This surprisingly moving video edit by Jacob T. Swinney places the first and final shots of 55 beautiful films side-by-side. We don’t typically realize how symmetrical and similar these first and final images can be, though of course the similarities are purposeful. Other times, when the two shots are strikingly different, the simple contrast depicts the journey a film has taken.
The complimentary images from Richard Linklater’s “Boyhood,” for example, represent an entire lifetime, beginning with young Mason looking up into the sky, and ending with college-age Mason off with a new friend, looking for a brief second directly into the camera.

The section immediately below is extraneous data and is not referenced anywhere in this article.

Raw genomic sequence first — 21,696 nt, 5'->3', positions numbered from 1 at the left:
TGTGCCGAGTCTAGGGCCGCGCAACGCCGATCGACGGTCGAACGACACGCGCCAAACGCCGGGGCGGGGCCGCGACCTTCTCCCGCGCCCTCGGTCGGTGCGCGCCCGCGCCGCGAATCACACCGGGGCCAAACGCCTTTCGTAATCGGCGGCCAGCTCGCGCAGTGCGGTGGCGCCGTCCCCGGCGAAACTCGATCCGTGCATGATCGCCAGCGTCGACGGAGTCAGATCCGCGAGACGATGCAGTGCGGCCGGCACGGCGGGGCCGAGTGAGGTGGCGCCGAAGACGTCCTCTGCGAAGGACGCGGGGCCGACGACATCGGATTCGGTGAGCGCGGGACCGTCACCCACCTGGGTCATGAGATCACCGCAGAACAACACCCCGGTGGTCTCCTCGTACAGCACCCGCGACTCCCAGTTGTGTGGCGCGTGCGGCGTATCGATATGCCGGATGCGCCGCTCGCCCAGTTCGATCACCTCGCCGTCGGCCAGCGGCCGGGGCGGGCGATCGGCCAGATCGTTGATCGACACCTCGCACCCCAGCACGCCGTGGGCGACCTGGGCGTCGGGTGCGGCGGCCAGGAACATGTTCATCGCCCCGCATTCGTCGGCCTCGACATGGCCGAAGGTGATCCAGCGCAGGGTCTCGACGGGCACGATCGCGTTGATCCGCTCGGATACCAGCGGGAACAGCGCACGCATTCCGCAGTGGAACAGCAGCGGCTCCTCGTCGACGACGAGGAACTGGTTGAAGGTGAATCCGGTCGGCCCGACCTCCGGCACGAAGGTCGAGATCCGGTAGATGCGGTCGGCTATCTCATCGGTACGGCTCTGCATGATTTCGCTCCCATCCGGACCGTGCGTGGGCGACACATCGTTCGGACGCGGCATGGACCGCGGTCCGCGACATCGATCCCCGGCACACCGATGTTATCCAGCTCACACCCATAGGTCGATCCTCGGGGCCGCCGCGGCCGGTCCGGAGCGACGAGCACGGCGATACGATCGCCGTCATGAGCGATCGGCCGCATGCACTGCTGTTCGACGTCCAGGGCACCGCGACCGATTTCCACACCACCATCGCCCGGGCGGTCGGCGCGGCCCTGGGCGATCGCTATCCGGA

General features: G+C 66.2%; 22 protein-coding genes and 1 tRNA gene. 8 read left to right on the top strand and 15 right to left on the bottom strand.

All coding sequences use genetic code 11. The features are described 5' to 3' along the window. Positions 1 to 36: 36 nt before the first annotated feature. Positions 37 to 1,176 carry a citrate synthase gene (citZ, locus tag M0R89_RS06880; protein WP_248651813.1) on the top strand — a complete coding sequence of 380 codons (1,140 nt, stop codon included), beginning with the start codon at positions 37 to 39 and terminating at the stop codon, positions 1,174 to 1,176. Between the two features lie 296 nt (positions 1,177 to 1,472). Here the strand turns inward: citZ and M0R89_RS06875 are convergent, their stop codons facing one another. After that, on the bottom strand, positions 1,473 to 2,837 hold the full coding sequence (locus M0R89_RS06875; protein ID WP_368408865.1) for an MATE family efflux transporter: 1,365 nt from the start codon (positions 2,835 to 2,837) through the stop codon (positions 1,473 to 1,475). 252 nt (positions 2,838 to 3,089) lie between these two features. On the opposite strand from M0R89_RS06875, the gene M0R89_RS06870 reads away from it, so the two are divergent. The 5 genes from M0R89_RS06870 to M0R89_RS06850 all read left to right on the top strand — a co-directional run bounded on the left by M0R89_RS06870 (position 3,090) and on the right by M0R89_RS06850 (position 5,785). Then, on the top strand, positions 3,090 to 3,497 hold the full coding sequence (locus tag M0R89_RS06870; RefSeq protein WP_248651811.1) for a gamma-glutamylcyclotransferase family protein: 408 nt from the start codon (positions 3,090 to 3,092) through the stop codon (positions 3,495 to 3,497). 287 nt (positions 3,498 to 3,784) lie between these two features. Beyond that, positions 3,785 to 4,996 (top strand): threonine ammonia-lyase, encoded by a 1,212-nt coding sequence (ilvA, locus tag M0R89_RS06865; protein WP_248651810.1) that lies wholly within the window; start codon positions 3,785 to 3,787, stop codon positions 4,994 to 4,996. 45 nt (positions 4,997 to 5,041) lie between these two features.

Many of these first and last shots are iconic. Stanley Kubrick’s “2001: a Space Odyssey” opens with a celestial shot of the sun rising above the earth, and ends with a floating fetus. John Ford’s “The Searchers” is bookended by two open doorways through which you can see the mountainous western landscape; the final frame is especially famous, as John Wayne strides off alone into the distance.
In a great number of these first/last shots, a character starts out alone, but ends with someone else in the frame. This happens in Spike Jonze’s “Her,” Paul Thomas Anderson’s “Punch Drunk Love,” and David Fincher’s “Fight Club.” Each of these films’ central figures find either love or companionship. Other characters remain alone from start to finish, as in Steve McQueen’s “Shame” or Coppola’s “The Godfather: Part II.”